CASES of one of the most infectious killer diseases in human history have started to surge globally for the first time in 20 years.
The number of people testing positive for tuberculosis (TB) rose by 10.6million in 2021 – a 3.6 per cent rise.
Cases of drug-resistant TB also increased over the pandemicCredit: Getty
The disease is serious and can be fatal if untreated.
The infection mainly affects the lungs but can also have an impact on the tummy, bones, glands and nervous system.
Until now, cases of the deadly infection have decreased by about two per cent per year for most of the past two decades.
This comes as many people were unable to get a diagnosis or receive treatment during Covid lockdowns.
To make matters worse, cases of drug-resistant TB also increased by three per cent between 2020 and 2021, the report said.
In July, Brits were urged to be on the lookout for signs of the deadly Victorian disease after an outbreak at a university in Wales.
Three students at a university campus tested positive for the illness – eight months after coming into close contact with someone who died from the disease.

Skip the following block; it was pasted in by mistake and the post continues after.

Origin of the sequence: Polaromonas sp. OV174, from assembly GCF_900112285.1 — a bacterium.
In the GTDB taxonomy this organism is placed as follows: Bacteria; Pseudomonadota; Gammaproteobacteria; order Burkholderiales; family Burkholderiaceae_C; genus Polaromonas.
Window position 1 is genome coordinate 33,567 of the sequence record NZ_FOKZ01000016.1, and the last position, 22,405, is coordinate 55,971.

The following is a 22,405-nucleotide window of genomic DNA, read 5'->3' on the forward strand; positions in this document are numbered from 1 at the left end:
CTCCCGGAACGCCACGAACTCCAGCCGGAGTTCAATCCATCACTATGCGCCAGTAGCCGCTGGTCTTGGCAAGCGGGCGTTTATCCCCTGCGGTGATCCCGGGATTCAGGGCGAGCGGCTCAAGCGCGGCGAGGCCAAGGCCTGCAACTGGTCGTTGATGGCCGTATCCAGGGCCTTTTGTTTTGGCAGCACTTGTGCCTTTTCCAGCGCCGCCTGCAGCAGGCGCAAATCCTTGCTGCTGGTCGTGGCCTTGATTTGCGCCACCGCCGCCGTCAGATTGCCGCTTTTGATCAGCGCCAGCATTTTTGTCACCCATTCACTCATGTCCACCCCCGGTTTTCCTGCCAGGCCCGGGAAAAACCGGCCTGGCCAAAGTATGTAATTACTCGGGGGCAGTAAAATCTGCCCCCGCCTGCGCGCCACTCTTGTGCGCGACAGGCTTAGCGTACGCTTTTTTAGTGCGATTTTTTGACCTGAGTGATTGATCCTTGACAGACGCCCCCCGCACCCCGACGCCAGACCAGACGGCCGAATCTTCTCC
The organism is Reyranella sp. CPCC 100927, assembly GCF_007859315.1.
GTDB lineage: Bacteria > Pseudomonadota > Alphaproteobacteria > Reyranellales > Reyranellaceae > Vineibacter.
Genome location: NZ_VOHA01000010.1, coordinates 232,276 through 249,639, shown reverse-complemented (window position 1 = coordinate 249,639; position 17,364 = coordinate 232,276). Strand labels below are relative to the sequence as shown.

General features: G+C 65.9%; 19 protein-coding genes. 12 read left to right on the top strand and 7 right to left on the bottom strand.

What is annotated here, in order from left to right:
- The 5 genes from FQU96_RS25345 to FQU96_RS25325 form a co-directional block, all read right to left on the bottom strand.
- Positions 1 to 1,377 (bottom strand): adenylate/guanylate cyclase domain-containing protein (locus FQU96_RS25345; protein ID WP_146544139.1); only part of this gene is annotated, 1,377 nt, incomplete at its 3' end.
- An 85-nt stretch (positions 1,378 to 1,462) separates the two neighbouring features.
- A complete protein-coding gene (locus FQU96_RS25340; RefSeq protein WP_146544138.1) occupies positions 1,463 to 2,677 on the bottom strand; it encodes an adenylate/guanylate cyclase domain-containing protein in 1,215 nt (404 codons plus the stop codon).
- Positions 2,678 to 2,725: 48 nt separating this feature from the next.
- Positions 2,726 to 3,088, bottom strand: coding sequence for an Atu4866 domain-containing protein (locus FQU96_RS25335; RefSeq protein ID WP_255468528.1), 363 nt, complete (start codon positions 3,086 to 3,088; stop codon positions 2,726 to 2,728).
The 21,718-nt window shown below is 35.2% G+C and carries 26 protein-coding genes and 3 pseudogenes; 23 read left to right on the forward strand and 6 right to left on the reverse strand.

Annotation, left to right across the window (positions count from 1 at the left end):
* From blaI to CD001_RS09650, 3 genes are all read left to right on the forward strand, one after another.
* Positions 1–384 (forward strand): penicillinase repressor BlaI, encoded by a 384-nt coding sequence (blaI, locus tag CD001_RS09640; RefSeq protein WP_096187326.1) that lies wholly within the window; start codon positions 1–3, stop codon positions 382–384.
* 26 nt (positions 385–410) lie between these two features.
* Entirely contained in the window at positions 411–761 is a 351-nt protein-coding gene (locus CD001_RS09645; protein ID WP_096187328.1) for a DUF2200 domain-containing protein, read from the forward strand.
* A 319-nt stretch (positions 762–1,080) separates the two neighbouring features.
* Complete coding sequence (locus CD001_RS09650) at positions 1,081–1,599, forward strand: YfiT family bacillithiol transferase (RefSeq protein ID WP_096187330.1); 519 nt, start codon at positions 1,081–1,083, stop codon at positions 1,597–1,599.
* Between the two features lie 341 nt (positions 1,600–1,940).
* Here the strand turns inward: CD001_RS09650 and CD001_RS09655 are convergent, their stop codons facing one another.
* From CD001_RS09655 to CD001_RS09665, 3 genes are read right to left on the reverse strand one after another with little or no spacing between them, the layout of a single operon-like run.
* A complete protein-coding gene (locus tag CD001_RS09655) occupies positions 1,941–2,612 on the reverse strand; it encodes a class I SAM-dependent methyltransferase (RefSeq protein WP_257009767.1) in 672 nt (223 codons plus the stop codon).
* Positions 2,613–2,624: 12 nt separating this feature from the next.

While in March, health chiefs warned anyone with a cough that’s lingered for more than three weeks to seek help as experts predicted a spike in cases following various lockdowns.
Just last week, a small outbreak of diphtheria were confirmed in the UK.
It’s a highly contagious disease that affects the skin, nose and throat and without treatment, can be fatal.
The 6 symptoms of TB to watch out for
TB is a potentially serious condition, but it can be cured if it’s treated with the right antibiotics.
- a persistent cough that lasts more than three weeks and usually brings up phlegm, which may be bloody
- breathlessness that gradually gets worse
- lack of appetite and weight loss
- a high temperature
- night sweats
- extreme tiredness or fatigue
Data from the NHS shows that in Yorkshire and the Humber, cases of such conditions are at the highest levels seen since 2017.
Some patients were found to have these bugs – even when they hadn’t initially been admitted for them.
Cases were up 23 per cent from those seen in 2020/21.